Foothill Conservancy, California Hydropower Reform Coalition (CHRC) and Pacific Gas and Electric Company accept the award on behalf of settlement participants
The landmark, 30-year Mokelumne Relicensing Settlement Agreement - which was signed this July after a year-long collaborative effort between representatives of several environmental groups, state and federal resource agencies and Pacific Gas and Electric Company for the operation of the Mokelumne River Project - Friday received the prestigious POWER Award at the 10th Annual California Water Policy Conference in Los Angeles.
The conference and the award are sponsored by Public Officials for Water and Environmental Reform (POWER).
The POWER Award "honors those individuals, public and nonprofit agencies, and private companies who have integrated science, technology, economics, community, efficiency, and/or ecosystem restoration; that have learned from the past what works and what doesn't; and are implementing a integrated program that serves as a model to others."
"On behalf of all the participants, we are very proud to receive this award which recognizes the culmination of many years of environmental studies and relicensing efforts," said Pete Bell, Foothill Conservancy vice president and CHRC steering committee member. (CHRC coordinates citizen groups to promote science-based environmental improvements in relicensing.) "The settlement balances continued hydropower generation with environmental protections and public recreation facilities and opportunities."
It also provides for the monitoring and adjustment of environmental protection measures and recreational opportunities over the term of the license, based on the response of natural resources and recreation demand.
Representatives from the Foothill Conservancy, CHRC and Pacific Gas and Electric Company accepted the award on behalf of the parties to the settlement, which also include American Whitewater, California Department of Boating and Waterways, California Department of Fish and Game, Friends of the River, Natural Heritage Institute, U.S. Bureau of Land Management, U.S. Fish and Wildlife Service and U.S. Forest Service.
The Mokelumne River Project begins at Blue Lakes in Alpine County and includes Upper and Lower Blue Lakes, Twin Lake, Meadow Lake, Upper and Lower Bear River reservoirs, Salt Springs Reservoir, Tiger Creek Afterbay and Lake Tabeaud. Its Salt Springs, Tiger Creek, West Point, and Electra powerhouses generate more than 1.1 million kilowatt hours (enough electricity for approximately 200,000 homes). Project reservoirs and affected river reaches are used by thousands of visitors each year.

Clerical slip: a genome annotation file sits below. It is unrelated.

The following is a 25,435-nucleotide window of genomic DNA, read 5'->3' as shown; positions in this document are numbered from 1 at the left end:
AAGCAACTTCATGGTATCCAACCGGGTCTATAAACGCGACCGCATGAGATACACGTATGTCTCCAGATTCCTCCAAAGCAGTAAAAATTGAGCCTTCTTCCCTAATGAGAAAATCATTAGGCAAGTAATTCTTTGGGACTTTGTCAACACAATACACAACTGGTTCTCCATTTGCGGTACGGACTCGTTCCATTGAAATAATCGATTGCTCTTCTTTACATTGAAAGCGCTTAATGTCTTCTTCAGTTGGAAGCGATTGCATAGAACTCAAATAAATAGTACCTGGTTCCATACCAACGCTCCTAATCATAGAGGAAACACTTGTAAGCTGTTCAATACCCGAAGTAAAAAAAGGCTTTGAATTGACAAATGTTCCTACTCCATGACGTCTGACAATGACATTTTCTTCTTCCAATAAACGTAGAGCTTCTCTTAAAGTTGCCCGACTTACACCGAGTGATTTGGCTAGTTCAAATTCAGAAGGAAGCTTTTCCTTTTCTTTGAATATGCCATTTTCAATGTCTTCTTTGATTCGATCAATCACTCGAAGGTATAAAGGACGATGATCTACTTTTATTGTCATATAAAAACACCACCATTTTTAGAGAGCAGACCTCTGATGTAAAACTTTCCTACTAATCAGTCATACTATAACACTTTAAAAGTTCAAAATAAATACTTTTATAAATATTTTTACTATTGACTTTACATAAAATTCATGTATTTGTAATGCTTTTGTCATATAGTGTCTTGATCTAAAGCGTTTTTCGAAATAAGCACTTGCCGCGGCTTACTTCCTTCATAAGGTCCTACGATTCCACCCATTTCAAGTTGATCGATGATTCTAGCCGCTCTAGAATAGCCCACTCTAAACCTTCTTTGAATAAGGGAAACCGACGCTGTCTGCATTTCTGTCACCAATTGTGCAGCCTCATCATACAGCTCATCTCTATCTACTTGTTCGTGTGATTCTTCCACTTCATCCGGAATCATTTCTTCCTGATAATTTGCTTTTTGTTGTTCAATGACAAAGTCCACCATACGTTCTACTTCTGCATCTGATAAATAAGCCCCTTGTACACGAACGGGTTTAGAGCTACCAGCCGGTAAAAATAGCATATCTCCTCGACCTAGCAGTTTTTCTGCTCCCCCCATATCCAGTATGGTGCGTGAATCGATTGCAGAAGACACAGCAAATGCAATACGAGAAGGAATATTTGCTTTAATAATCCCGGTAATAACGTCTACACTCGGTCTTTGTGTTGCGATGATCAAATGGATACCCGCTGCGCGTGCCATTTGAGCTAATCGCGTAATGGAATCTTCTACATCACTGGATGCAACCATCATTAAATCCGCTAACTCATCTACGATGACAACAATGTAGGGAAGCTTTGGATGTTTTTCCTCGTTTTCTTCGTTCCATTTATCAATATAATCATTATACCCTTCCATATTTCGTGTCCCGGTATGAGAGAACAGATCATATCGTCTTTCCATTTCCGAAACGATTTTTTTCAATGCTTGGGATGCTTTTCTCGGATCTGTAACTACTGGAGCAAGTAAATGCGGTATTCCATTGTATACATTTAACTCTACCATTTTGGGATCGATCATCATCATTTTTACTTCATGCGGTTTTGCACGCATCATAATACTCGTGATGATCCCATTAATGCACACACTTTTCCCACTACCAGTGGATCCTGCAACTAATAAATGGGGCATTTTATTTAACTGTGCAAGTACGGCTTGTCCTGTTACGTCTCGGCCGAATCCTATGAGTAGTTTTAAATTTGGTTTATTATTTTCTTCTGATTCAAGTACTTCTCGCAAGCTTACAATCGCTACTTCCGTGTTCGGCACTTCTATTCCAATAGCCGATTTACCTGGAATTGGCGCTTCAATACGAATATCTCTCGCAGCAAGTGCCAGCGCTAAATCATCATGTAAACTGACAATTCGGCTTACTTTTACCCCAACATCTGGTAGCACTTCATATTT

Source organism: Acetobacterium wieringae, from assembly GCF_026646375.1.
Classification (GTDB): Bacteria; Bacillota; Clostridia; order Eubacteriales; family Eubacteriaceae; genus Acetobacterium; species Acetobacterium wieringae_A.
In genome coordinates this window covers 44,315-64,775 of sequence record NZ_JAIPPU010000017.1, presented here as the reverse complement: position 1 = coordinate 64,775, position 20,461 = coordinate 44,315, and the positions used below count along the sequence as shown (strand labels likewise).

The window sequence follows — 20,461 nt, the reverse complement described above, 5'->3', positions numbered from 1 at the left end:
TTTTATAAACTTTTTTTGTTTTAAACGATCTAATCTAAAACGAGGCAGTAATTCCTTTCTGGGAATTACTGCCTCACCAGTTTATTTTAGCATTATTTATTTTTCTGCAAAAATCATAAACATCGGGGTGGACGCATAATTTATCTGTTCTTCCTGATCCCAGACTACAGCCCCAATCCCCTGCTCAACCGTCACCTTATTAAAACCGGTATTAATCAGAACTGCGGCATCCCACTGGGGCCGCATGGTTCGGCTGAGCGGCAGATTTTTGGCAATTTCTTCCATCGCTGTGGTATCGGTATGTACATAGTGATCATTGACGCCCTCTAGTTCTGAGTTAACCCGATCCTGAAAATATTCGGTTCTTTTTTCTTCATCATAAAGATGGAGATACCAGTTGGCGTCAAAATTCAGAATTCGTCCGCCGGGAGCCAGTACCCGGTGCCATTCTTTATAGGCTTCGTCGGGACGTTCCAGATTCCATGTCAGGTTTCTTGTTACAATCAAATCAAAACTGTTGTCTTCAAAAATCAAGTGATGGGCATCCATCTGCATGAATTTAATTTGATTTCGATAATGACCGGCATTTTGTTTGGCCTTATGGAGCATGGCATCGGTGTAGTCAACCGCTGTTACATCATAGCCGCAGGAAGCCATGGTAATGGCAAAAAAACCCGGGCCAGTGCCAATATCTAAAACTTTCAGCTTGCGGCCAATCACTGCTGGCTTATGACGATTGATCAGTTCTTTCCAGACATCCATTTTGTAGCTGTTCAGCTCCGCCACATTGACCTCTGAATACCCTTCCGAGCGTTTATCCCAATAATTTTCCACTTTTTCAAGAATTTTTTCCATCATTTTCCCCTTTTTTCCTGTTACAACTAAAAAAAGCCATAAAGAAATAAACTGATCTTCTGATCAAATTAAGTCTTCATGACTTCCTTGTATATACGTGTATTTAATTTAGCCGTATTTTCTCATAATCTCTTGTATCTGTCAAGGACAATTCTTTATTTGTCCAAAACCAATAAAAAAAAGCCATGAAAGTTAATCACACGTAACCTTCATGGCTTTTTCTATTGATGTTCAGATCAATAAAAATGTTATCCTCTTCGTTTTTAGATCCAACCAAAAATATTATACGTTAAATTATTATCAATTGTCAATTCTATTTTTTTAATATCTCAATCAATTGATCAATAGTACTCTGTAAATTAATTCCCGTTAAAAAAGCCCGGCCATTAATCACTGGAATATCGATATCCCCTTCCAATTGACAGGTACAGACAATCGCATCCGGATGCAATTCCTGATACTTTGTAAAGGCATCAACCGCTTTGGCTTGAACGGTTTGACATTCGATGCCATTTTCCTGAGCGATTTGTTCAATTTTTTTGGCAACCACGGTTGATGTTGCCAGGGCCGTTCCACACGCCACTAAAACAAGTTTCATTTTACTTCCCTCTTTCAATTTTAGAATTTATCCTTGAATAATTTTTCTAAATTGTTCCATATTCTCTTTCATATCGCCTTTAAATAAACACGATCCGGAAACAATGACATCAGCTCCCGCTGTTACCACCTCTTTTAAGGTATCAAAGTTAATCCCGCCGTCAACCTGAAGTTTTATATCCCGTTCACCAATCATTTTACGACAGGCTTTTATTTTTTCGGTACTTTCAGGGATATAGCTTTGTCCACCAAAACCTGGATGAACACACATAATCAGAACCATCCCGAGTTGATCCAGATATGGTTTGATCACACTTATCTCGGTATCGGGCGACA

Among its provisions, the settlement
- establishes a number of conditions for project operation, including year-round minimum streamflows, to protect, mitigate, and enhance fish, wildlife and streamside habitat;
- establishes operating regimes for the four upper project reservoirs to enhance public recreation opportunity and protect aquatic resources;
- requires the breaching of existing diversion dams on East and West Panther creeks and Beaver Creek, restoring the creeks to natural, unimpaired flow;
- provides for weekend whitewater boating opportunities and streamflows for the four whitewater boating runs affected by the project, reliable public streamflow information, and improvements to whitewater boating put-in and take-out facilities;
- limits certain power-generating and maintenance activities, as well as the rate of change in generation-affected river levels, to protect aquatic resources and avoid adverse environmental impacts; and
- sets specific requirements for water temperature and dissolved oxygen to protect fish and other aquatic life.
In addition, the settlement establishes an extensive resource and whitewater boating monitoring and adaptive management program. The program provides for adjustment of minimum streamflows, pulse flows, recreation streamflows, and minimum reservoir levels over the term of the license based on monitoring results. The settlement requires cooperation with other Mokelumne watershed agencies to protect and manage watershed water quality. It also establishes an Ecological Resources Committee comprising the licensee, resource agencies, and non-governmental organizations to make resource decisions over the term of the license, and establishes a Protection, Mitigation and Enhancement Fund for resource measures beyond those specified in the settlement agreement.